When it comes to standing out at interview and demonstrating general knowledge of the NHS, why don't you start here? We have a summary of the NHS, how it was formed and why it's important, as well as links to hot topics in the news regarding the NHS to help you get an idea of what to look for. We also recently published a piece on 5 books to read for aspiring medics - so you might want to check those out of your local library, if you haven't already!

    If you want to know what kinds of questions might come up, we have a free interview question bank (with questions and answer guides) written by successful medical school applicants!

    As HopelessMedic noted, it's really too early to start preparing for interviews or the UKCAT (as this is frequently updated). You really only need around 6 weeks to prepare for the UKCAT, so you don't want to run out of questions! Focus on performing well in your exams, getting as much experience as possible (and a variety) so you can rest assured that Medicine is right for you and have the experience to back up why it means so much to you.

    Hope this helps!
    The Medic Portal
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    (Original post by The Medic Portal)
    Hi Kushala,

    I wouldn't worry too much about specifically getting shadowing experience around a surgeon or GP. It's much more important to have experience of volunteering, where you can demonstrate things you have done, key qualities and how these make you a suitable candidate; it's actually more preferable to shadowing because you're only watching other people do things which is not a good indication of how well you could handle yourself.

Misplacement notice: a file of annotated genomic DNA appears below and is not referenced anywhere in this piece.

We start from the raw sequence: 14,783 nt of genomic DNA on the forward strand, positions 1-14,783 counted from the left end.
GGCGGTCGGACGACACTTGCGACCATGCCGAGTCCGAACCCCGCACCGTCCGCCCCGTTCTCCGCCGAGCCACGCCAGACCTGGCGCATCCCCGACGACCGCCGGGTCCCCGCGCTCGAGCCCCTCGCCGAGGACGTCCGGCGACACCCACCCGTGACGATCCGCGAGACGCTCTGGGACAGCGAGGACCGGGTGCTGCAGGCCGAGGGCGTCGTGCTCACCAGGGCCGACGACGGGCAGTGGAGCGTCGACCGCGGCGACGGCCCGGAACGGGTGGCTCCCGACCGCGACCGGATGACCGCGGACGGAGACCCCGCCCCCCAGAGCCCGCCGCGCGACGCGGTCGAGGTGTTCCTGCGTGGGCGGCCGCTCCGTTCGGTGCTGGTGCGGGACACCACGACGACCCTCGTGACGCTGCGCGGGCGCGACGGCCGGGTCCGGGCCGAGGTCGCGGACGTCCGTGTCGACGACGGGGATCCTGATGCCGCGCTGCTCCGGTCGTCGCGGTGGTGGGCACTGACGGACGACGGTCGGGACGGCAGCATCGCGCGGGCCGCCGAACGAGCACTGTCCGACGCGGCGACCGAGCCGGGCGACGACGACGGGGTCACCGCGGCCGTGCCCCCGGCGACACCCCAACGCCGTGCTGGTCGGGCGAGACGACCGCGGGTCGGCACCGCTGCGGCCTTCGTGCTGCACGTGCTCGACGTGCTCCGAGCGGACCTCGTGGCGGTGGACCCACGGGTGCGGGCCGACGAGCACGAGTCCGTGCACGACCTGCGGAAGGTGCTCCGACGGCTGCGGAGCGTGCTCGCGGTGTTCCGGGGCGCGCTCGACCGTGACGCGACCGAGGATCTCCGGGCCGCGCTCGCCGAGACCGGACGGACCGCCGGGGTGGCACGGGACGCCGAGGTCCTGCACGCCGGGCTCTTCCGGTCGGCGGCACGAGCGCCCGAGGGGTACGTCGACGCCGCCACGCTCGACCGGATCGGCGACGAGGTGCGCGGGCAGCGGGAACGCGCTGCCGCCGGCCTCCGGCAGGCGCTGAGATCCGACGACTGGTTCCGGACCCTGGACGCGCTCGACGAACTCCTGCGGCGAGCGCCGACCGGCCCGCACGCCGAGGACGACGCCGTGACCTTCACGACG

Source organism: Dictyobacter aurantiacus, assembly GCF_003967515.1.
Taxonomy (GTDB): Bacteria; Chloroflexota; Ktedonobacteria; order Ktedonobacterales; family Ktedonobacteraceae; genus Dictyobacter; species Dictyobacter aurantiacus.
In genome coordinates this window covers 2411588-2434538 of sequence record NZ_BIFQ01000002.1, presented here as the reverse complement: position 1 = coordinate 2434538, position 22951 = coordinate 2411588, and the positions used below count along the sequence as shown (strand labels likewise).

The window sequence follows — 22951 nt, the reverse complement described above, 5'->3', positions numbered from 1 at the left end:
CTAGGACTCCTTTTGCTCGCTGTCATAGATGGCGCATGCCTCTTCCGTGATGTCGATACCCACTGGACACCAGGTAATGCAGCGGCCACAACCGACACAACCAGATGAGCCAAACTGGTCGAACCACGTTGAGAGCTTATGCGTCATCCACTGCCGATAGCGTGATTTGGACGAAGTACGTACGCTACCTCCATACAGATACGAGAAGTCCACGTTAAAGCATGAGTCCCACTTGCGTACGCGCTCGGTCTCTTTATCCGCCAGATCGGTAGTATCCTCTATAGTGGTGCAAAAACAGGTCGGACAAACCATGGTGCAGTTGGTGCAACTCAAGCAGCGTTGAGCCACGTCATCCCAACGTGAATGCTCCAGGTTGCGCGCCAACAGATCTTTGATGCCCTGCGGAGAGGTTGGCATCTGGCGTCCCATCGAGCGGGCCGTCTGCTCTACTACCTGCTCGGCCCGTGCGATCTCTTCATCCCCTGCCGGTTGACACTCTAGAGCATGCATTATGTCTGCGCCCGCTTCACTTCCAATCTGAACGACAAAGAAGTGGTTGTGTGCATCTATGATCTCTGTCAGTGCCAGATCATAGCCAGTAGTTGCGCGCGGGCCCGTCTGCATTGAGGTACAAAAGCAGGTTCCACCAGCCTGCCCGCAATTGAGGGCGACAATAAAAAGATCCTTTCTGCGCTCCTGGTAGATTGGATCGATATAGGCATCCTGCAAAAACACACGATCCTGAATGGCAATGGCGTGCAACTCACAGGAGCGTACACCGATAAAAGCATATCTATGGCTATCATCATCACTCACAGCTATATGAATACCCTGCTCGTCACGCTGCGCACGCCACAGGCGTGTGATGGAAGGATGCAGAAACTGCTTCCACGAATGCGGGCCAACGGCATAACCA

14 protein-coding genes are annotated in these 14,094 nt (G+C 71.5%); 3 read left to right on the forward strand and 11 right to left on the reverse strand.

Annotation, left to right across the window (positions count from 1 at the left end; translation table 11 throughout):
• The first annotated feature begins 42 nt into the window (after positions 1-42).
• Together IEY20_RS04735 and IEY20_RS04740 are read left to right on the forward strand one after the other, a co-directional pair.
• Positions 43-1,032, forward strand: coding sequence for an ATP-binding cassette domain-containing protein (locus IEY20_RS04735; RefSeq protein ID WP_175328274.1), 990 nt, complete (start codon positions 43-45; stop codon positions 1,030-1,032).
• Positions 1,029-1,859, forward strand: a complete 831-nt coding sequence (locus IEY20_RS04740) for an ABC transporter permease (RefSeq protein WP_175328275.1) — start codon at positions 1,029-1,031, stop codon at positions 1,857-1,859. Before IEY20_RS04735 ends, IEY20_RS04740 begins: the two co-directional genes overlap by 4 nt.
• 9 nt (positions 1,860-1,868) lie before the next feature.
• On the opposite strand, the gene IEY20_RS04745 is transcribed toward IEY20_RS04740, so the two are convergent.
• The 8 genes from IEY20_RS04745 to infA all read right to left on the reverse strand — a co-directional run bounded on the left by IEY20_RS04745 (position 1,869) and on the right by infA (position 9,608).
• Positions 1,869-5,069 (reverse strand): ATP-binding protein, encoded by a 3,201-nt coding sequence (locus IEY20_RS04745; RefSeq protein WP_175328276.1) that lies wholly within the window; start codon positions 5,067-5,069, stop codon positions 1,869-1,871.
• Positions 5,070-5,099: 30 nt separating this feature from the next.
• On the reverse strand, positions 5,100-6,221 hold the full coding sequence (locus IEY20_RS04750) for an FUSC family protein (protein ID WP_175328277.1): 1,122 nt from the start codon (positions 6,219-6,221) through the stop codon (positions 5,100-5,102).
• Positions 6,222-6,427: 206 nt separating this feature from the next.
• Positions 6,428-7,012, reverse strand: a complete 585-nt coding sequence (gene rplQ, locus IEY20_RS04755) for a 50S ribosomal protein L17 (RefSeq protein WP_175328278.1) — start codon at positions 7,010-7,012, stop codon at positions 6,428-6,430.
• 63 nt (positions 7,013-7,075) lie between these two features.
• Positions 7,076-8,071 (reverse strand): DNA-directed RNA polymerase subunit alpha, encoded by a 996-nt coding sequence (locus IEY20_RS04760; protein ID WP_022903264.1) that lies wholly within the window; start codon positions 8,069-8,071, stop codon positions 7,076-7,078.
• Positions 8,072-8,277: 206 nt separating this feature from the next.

We recommend that you search for more than one volunteering placement, such as in a care home as well as the volunteering placement you have lined up at your local hospital. You can read more about getting work experience here.

    When it comes to standing out at interview and demonstrating general knowledge of the NHS, why don't you start here? We have a summary of the NHS, how it was formed and why it's important, as well as links to hot topics in the news regarding the NHS to help you get an idea of what to look for. We also recently published a piece on 5 books to read for aspiring medics - so you might want to check those out of your local library, if you haven't already!

    If you want to know what kinds of questions might come up, we have a free interview question bank (with questions and answer guides) written by successful medical school applicants!

    As HopelessMedic noted, it's really too early to start preparing for interviews or the UKCAT (as this is frequently updated). You really only need around 6 weeks to prepare for the UKCAT, so you don't want to run out of questions! Focus on performing well in your exams, getting as much experience as possible (and a variety) so you can rest assured that Medicine is right for you and have the experience to back up why it means so much to you.

    Hope this helps!
    The Medic Portal